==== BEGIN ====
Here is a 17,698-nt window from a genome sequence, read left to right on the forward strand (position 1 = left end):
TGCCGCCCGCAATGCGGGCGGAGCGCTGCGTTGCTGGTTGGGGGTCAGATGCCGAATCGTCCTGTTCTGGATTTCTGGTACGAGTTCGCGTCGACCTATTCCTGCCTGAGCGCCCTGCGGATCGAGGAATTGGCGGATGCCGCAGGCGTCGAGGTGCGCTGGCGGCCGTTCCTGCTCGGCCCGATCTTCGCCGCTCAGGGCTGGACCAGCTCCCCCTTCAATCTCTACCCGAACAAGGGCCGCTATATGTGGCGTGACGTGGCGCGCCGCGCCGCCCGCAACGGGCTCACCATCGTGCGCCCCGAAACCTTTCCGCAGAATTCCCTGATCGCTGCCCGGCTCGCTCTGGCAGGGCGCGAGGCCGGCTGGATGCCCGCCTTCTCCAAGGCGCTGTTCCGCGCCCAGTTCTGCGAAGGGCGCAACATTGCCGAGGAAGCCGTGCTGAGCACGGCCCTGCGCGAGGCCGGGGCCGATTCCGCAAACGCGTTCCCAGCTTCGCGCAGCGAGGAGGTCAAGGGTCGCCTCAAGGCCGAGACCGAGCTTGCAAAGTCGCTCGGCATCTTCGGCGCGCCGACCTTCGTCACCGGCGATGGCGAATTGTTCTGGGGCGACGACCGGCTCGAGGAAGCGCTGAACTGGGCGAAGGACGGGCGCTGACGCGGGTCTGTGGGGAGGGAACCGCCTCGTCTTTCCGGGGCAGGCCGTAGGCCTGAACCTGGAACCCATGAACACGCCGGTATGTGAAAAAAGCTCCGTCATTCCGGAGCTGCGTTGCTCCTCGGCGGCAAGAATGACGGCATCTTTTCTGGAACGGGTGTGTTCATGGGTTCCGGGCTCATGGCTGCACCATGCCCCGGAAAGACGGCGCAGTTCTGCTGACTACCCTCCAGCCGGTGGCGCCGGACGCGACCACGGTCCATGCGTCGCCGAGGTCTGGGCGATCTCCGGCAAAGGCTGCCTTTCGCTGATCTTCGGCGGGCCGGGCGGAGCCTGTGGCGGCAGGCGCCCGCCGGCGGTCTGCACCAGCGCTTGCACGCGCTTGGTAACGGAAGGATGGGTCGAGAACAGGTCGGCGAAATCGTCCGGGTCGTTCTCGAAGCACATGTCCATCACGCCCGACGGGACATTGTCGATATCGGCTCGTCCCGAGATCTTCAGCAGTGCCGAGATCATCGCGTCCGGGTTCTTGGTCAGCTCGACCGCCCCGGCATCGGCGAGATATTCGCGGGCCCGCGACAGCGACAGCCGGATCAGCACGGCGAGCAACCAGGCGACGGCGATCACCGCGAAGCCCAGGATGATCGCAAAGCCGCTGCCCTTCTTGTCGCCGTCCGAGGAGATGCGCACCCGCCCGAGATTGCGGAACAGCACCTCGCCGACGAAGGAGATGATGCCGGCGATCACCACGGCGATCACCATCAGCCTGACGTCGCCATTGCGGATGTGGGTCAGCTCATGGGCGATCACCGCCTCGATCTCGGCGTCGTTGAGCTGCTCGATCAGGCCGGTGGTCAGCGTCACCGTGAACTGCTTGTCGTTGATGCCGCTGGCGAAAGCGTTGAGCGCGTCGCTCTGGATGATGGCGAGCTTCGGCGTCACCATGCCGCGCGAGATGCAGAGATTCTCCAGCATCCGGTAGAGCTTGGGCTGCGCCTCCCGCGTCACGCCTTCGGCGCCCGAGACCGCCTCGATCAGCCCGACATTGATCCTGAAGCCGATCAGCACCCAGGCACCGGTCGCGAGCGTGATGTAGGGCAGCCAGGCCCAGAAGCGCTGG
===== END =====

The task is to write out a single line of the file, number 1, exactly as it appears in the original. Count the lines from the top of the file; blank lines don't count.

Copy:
Here is a 17,698-nt window from a genome sequence, read left to right on the forward strand (position 1 = left end):